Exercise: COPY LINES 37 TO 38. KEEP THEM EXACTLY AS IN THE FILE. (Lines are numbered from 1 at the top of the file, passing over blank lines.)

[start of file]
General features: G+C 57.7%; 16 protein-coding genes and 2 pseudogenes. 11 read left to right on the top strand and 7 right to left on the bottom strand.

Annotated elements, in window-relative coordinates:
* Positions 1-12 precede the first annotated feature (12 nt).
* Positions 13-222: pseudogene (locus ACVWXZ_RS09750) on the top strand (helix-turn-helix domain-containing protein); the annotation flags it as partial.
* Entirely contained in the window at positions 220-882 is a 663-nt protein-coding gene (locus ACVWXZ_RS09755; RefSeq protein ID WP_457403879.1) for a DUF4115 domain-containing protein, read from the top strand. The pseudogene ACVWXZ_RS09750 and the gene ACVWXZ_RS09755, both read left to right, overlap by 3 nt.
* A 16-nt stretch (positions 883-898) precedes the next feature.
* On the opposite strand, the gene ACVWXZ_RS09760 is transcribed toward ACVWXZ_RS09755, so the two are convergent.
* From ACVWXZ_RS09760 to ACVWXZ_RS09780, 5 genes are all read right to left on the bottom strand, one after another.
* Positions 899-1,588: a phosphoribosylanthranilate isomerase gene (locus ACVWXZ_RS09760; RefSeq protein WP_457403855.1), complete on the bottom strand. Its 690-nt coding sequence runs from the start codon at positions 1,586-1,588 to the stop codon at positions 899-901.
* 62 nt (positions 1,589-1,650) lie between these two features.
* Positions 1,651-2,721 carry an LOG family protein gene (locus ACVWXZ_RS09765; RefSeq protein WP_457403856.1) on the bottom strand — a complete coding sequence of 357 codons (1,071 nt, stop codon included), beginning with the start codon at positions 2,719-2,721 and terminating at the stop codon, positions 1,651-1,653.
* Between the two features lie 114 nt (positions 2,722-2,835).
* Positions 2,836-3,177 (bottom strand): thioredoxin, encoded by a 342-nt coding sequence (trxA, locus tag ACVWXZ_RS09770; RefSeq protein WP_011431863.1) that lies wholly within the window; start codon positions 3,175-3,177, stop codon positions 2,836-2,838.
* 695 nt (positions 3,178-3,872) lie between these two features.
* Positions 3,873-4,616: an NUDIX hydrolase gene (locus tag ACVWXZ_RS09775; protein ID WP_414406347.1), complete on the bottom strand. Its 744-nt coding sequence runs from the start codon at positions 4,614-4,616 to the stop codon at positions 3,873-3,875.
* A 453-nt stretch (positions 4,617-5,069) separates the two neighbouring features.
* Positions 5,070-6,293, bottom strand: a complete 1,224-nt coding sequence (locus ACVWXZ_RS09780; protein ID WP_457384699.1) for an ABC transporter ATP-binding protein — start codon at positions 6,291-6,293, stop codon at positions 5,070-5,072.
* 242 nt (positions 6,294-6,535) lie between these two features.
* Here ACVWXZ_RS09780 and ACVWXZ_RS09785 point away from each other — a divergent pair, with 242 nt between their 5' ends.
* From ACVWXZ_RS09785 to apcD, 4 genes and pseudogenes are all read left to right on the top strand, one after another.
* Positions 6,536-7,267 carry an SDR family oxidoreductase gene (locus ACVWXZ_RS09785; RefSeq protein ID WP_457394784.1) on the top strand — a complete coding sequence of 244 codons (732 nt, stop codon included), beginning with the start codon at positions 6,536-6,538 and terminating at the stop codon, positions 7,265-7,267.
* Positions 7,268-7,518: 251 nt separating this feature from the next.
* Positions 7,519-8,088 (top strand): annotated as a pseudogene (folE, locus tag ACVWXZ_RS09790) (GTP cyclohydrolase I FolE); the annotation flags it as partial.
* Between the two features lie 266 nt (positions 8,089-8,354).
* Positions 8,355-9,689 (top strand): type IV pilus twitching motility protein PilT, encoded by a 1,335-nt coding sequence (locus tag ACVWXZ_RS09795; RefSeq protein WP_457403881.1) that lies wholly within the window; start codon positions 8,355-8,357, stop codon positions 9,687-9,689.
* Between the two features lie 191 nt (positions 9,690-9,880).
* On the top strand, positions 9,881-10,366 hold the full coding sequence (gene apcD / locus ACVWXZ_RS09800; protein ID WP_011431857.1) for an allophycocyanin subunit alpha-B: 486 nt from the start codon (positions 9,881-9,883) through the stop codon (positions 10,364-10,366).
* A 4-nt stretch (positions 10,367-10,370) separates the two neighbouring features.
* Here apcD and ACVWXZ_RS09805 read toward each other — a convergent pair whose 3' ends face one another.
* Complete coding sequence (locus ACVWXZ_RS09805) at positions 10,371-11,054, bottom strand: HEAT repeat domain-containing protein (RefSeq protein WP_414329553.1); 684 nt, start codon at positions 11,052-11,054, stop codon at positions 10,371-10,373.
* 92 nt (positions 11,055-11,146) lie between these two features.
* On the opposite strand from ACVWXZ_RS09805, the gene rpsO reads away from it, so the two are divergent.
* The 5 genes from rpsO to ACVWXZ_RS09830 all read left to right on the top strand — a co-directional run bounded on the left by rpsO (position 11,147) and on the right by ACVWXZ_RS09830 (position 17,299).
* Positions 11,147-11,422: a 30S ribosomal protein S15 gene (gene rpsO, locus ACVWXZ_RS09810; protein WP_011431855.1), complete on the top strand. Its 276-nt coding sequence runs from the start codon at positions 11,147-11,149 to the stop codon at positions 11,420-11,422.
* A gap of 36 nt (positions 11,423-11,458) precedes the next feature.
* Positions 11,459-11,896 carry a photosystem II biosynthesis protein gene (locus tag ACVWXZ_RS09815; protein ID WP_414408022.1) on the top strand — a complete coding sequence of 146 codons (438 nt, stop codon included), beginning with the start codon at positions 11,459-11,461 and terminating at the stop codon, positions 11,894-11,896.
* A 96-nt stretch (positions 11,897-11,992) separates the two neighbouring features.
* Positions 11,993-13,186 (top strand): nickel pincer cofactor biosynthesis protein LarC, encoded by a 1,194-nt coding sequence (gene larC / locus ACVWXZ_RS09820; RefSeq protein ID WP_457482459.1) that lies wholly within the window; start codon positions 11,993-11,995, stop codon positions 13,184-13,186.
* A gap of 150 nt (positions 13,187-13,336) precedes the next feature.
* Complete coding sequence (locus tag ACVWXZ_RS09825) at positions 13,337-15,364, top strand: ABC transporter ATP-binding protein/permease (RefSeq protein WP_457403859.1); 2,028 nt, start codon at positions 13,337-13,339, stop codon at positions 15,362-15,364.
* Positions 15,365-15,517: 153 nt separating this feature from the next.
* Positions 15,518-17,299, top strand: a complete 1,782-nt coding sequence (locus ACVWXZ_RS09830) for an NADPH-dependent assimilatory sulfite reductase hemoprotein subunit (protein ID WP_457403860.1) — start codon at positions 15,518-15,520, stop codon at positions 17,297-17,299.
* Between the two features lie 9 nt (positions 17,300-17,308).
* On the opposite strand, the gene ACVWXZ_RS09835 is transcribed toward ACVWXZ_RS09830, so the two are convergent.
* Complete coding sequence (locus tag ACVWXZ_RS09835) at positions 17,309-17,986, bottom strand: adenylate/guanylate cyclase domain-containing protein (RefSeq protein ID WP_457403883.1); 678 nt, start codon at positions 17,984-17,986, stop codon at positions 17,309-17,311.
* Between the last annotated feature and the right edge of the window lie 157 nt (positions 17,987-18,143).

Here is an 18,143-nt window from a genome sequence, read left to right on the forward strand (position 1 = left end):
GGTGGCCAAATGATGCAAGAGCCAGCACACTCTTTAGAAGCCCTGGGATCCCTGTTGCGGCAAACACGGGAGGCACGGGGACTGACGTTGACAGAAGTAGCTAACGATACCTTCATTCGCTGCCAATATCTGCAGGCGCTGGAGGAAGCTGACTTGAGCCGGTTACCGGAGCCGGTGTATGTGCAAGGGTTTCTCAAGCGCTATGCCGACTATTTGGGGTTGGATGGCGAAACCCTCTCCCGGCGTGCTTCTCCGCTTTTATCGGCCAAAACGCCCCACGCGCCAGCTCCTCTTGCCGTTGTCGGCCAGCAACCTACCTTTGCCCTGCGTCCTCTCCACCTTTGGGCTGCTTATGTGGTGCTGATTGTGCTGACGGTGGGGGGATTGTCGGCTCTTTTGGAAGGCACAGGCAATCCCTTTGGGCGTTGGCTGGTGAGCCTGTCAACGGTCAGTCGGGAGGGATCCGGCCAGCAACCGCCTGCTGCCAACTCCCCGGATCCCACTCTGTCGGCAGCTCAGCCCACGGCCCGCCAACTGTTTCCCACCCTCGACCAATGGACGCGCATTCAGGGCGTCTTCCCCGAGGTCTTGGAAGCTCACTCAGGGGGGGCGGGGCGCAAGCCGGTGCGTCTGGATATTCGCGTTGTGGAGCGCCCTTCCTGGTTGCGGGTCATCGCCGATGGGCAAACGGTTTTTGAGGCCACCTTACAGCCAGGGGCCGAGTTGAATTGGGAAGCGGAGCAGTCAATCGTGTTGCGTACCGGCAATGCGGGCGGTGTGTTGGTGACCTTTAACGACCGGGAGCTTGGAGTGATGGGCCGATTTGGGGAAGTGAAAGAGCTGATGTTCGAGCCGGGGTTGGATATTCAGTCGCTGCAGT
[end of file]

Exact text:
* A 96-nt stretch (positions 11,897-11,992) separates the two neighbouring features.
* Positions 11,993-13,186 (top strand): nickel pincer cofactor biosynthesis protein LarC, encoded by a 1,194-nt coding sequence (gene larC / locus ACVWXZ_RS09820; RefSeq protein ID WP_457482459.1) that lies wholly within the window; start codon positions 11,993-11,995, stop codon positions 13,184-13,186.